With plans to build a 200 bed, Men’s Assessment Center at 400 McGuinness Blvd. already under consideration by the NYC Department of Homeless Services (DHS), Alex Zablocki, Director of Community Relations for DHS will be presenting a discussion on the Department’s policies and the standing, open RFP process to which HELP USA, the organization seeking to manage the new shelter, responded. Larry Belinsky, President and CEO of HELP USA, has been invited to the meeting as well, but had not responded as of press time. The meeting, a joint committee meeting of CB 1’s Public Safety and Human Services Committees will be held at the Polish National Home at 261 Driggs Avenue at 6:00PM on September 27th.
This will be the first presentation to CB 1 regarding the shelter. Up to now, the only communication between HELP and CB 1 has been two letters, one notifying the Board of the intent to develop the shelter and the other declining an invitation from CB 1 Chair Chris Olechowski to present their plans at a CB 1 public meeting, saying they prefer to begin a dialogue after DHS renders a decision on their proposal.
Although there is very little publicly known about the proposal, not surprisingly, the plan for the proposed homeless shelter was met with strong community opposition. At least one Facebook page, Keep-Greenpoint-Moving-Forward, was launched to organize protesters against the proposed shelter.
Most frequently, residents voiced their concerns that the shelter would bring increased crime to Greenpoint. Even though 400 McGuinness is located in a mainly industrial area of Greenpoint, many commuters, a large number of whom walk or bike across the Pulaski Bridge, will pass the shelter on their way to and from the bridge.
A second major concern is that HELP USA cannot prioritize treatment of Greenpoint’s homeless ahead of homeless from the rest of the city. So if a homeless person appeals to DHS for assistance DHS will send them to whatever homeless shelter has space, regardless of their current location. The fear is that many of the shelter’s residents will add to Greenpoint’s already sizable homeless population if they are unable to obtain permanent housing.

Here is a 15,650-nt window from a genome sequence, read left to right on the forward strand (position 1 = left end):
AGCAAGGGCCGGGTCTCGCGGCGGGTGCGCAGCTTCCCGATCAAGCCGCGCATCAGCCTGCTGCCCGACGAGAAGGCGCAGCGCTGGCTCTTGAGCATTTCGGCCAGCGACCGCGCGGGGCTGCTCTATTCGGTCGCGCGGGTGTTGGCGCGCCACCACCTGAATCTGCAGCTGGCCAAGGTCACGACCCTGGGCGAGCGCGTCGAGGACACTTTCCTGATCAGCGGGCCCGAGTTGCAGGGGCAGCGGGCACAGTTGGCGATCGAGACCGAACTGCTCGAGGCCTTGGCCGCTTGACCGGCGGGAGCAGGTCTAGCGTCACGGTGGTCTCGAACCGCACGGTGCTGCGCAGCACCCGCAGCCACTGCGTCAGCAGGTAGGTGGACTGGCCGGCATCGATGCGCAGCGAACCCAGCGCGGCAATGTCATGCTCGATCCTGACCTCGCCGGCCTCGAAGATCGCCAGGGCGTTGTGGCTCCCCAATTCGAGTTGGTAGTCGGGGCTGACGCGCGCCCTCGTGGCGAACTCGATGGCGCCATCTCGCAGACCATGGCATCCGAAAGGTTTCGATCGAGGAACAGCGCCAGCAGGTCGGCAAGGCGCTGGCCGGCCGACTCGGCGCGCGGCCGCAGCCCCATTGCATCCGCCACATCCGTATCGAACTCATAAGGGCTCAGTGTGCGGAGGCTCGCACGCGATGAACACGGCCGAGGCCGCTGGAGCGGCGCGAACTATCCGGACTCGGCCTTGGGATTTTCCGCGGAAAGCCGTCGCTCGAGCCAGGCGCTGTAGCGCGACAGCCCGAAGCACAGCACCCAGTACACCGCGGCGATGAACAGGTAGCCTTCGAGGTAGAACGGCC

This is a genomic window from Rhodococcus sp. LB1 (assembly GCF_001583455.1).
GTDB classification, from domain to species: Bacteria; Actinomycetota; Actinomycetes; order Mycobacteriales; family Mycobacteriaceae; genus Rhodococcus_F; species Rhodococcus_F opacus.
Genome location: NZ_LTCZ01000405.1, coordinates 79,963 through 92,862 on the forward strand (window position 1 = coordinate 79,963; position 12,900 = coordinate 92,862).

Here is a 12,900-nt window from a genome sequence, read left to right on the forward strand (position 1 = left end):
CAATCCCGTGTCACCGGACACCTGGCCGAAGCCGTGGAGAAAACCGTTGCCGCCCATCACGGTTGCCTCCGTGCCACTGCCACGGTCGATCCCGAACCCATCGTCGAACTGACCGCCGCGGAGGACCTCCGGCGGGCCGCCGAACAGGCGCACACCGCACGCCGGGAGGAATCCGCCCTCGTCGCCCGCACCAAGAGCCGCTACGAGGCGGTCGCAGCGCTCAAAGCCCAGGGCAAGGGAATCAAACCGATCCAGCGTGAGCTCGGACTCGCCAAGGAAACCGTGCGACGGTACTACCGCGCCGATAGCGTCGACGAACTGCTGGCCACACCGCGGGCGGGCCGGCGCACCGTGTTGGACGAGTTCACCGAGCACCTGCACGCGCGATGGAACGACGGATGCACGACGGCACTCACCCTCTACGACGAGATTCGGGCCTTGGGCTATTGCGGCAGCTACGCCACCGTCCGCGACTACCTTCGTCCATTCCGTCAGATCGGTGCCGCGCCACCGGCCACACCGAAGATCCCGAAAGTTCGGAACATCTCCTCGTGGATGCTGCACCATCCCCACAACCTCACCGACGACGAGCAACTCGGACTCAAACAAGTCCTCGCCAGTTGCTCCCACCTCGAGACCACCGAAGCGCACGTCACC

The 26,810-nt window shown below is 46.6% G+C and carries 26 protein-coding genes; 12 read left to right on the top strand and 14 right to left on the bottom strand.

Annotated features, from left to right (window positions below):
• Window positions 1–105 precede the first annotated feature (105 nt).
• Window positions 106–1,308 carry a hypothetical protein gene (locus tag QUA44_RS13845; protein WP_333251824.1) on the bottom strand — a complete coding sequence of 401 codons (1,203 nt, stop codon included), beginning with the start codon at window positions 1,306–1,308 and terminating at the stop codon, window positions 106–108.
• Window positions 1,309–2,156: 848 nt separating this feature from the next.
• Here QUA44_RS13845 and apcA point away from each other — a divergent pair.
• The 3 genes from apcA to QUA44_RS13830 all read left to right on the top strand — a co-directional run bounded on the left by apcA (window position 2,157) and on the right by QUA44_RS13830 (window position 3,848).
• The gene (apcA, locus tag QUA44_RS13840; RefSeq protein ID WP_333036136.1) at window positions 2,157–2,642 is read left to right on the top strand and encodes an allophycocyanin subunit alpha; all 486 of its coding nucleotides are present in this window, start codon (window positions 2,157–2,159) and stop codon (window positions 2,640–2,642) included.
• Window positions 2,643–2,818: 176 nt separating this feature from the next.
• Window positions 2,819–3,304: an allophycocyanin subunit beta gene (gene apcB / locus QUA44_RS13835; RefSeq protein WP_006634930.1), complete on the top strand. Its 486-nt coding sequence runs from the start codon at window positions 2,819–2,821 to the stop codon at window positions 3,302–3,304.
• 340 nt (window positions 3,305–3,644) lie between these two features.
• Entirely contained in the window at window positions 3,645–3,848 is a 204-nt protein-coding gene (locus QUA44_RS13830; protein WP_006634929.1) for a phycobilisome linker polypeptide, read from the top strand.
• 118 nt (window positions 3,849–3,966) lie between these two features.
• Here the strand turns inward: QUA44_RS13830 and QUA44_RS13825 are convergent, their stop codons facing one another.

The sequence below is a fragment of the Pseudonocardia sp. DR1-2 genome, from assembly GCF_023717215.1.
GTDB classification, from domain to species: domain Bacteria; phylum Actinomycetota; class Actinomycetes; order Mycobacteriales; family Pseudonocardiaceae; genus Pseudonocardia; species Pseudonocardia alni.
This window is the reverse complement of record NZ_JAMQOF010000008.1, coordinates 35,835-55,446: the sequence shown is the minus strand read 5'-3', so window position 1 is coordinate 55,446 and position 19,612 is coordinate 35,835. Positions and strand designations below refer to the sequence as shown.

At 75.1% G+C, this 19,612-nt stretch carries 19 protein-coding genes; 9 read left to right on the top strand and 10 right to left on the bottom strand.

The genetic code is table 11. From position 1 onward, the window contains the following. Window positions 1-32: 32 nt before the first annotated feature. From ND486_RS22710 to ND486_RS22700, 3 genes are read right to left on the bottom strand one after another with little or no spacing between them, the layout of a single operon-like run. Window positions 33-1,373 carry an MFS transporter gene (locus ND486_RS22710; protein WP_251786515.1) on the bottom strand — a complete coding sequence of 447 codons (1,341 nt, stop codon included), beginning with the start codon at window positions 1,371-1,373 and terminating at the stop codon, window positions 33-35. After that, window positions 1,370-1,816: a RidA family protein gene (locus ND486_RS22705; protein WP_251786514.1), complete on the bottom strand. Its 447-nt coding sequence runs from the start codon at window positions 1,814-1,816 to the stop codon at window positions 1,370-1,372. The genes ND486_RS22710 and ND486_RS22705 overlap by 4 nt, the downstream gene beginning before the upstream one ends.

Finally, several residents feel the city has used Greenpoint as a dumping ground for too many of their undesirable projects, (e.g. the wastewater treatment plant) without returning nearly enough in community benefit projects to compensate for them and many find the idea of another homeless shelter – there are currently 2 shelters located in the neighborhood, the Barbara Cleiman Residence on Skillman Avenue and The Peter Jay Sharp Center for Opportunity on Porter Avenue – a tough pill to swallow.
Some community residents believe the protesters should wait to get all the facts about the shelter before making their decisions about the project. Ann Kansfield, Pastor of the Greenpoint Reformed Church recognizes the “already significant population of homeless in Greenpoint who are drawn here because of the Polish ethnic and cultural aspects, especially the language.” She adds that “The City needs to provide services in a way that addresses the unique needs of our neighborhood.” Kansfield believes that if more members of Greenpoint’s Polish community sought training and employment in the treatment of the homeless it could convince more of the local homeless population to seek assistance.
For their part, HELP USA has noted that the proposed Center will have extensive security provided by both HELP USA and DHS Police Officers, which will ensure the safety of both the clients and the surrounding neighborhood. They also cite a track record of over 24 years of providing short-term, transitional housing for the homeless featuring employment services and a rapid re-housing program, in which they help their shelter residents locate and move into permanent and affordable housing.
HELP USA is a public-private partnership that provides homeless services at 19 residential communities in the NY metropolitan area. HELP was founded in 1986 by NYS Attorney General and gubernatorial frontrunner Andrew Cuomo who ran the organization until 1993 when he became Assistant Secretary of HUD (he became Secretary in 1997 under President Clinton). Since 1993 the organization has been headed by Maria Cuomo Cole, Andrew’s sister.
Protesters will surely be present at the Community Board meeting on the 27th, although some believe protesting at DHS would be more useful and others believe the homeless shelter has already been approved and is just awaiting rubber stamping, perhaps as a result of those trying to curry favor with the apparent governor-elect, and that the time for protesting is past and the time for demanding real community benefits in exchange for hosting another homeless shelter is now.